Colorado Killdozer Finally Gets Much-Needed Documentary

The new documentary by filmmaker Paul Solet Tread had its world premiere at this year's SXSW conference at Austin, Texas this month. The film focuses on the strange circumstances of what happened in the city of Granby, Colorado on June 4, 2004. It was the day Marvin "Marv" Heemeyer began his assault on the city with a Armored bulldozer, nicknamed by the press "Killdozer." Feeling aggrieved by the city and by the fact that he was performing the work of God, Heemeyer had erased many targeted structures in Granby for what he said. he considered it an appropriate revenge. It's really an extremely compelling story that desperately needs a long documentary for nearly 15 years. Thanks to Solet, this day has finally arrived with the release of Tread .

A stranger to Granby, Heemeyer had no relatives nearby when he settled in the area a decade or so before the incident. As explained in the movie, he opened his own silent repair shop and many locals have described him as a friendly person. Generally, he got on well with his clients and was well known for treating those around him well. However, Heemeyer had a darker side with regard to those whom he felt he had wronged her, once threatening a man about a conflict over the payment of silent work. The man used an intermediary to repay Heemeyer, but it was only a sign of what was coming.

As time went by, things got very tense between Heemeyer and the city. He had been fined numerous fines for his business for various reasons, and a zoning dispute eventually led him to reluctantly sell his land at Mountain Park Concrete for the construction of a concrete batching plant. Feeling that he was running out of town, Heemeyer bought a bulldozer and began to prepare his revenge. Tread painstakingly documents each of the tedious steps Heemeyer took to build the famous "Killdozer", on which the welder worked essentially 24 hours a day. The result was an inviolable tank that Heemeyer would use to carry out his ultimate vengeance.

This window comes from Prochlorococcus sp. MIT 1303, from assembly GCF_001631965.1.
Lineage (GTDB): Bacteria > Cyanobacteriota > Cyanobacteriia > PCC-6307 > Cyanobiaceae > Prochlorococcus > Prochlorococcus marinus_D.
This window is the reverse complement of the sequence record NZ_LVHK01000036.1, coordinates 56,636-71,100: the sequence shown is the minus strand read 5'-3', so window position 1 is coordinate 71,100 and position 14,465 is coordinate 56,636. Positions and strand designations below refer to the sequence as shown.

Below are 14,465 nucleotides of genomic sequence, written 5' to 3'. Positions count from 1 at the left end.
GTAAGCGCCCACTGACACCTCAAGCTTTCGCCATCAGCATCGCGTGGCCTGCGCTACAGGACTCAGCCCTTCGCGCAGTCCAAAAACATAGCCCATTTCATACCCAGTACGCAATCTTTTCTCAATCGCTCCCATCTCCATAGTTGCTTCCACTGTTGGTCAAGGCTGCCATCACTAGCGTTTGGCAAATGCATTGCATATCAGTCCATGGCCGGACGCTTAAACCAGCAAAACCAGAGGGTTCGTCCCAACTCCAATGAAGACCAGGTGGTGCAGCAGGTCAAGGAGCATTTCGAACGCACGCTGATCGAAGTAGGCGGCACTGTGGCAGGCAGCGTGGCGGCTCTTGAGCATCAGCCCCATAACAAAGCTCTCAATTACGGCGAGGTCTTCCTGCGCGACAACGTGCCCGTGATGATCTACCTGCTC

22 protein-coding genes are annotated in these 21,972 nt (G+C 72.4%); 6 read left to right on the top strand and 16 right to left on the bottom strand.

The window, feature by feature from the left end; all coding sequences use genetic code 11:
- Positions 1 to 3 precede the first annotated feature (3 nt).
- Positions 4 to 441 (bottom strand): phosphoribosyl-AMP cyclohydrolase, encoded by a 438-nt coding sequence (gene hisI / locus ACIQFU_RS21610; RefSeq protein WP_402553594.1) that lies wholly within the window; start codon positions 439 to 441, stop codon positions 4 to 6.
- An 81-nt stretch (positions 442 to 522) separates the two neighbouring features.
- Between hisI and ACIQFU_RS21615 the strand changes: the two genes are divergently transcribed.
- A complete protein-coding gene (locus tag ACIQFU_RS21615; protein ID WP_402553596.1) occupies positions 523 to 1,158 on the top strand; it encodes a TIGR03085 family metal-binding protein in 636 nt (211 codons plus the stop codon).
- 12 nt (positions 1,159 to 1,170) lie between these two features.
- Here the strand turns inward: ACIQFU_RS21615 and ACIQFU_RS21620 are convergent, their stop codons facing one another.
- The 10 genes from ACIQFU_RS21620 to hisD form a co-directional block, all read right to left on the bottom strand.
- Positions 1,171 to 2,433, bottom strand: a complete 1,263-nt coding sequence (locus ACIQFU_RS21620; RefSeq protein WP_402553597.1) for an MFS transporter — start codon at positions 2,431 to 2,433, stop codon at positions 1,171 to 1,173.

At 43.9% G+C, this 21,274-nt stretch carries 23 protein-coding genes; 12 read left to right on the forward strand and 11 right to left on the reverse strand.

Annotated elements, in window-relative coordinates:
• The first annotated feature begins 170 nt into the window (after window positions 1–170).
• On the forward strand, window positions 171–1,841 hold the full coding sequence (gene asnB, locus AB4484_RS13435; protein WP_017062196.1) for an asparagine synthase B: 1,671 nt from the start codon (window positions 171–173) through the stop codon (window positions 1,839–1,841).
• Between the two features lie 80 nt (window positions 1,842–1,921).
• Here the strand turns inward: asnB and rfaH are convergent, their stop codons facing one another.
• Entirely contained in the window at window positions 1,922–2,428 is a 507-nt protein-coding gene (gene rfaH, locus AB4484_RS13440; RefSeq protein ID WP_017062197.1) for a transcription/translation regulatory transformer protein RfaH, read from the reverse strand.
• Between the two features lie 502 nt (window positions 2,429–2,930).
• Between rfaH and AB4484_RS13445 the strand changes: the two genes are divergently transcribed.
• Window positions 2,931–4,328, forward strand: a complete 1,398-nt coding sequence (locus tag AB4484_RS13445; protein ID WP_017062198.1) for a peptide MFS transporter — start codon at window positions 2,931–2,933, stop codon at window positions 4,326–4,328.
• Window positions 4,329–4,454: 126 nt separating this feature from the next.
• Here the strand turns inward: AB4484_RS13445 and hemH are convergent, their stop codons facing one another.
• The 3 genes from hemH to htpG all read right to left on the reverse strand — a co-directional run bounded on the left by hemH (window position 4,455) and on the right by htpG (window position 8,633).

Of course, the rampage itself is the subject of plentiful coverage in the doc. Images of reports are shown showing the bulldozer in action, removing construction after construction. Because Heemeyer had built the craft without any entry point from outside, the agents who responded to the intervention were totally unable to put an end to the madness, despite all their efforts. From his own old silencer workshop and the new concrete plant, Heemeyer has destroyed more than a dozen buildings, causing damage of more than $ 8 million. All the owners of buildings who saw their demolished structures had apparently participated in the zoning disputes between the welder and the city. But while some in Granby and certainly those who are affected see him as a despicable person, others have defended him, pointing out that Heemeyer has only sought to destroy buildings and not to attempt to physically injure anyone. # 39; a.

happened, he became a world report, dominating the headlines of the planet. However, the next day, former President Ronald Reagan passed away, shifting media attention to the life and legacy of the politician. What happened with Marv Heemeyer could have been set aside following the death of Reagan, but his story is truly compelling and has been waiting for many years. Tread paints a complete picture of Heemeyer's tragic journey. The documentary is definitely a must see if you have any interest in this strange story. The world premiere of the film took place on March 8 at SXSW, and I highly recommend giving it a watch as soon as it will be available on a large scale.


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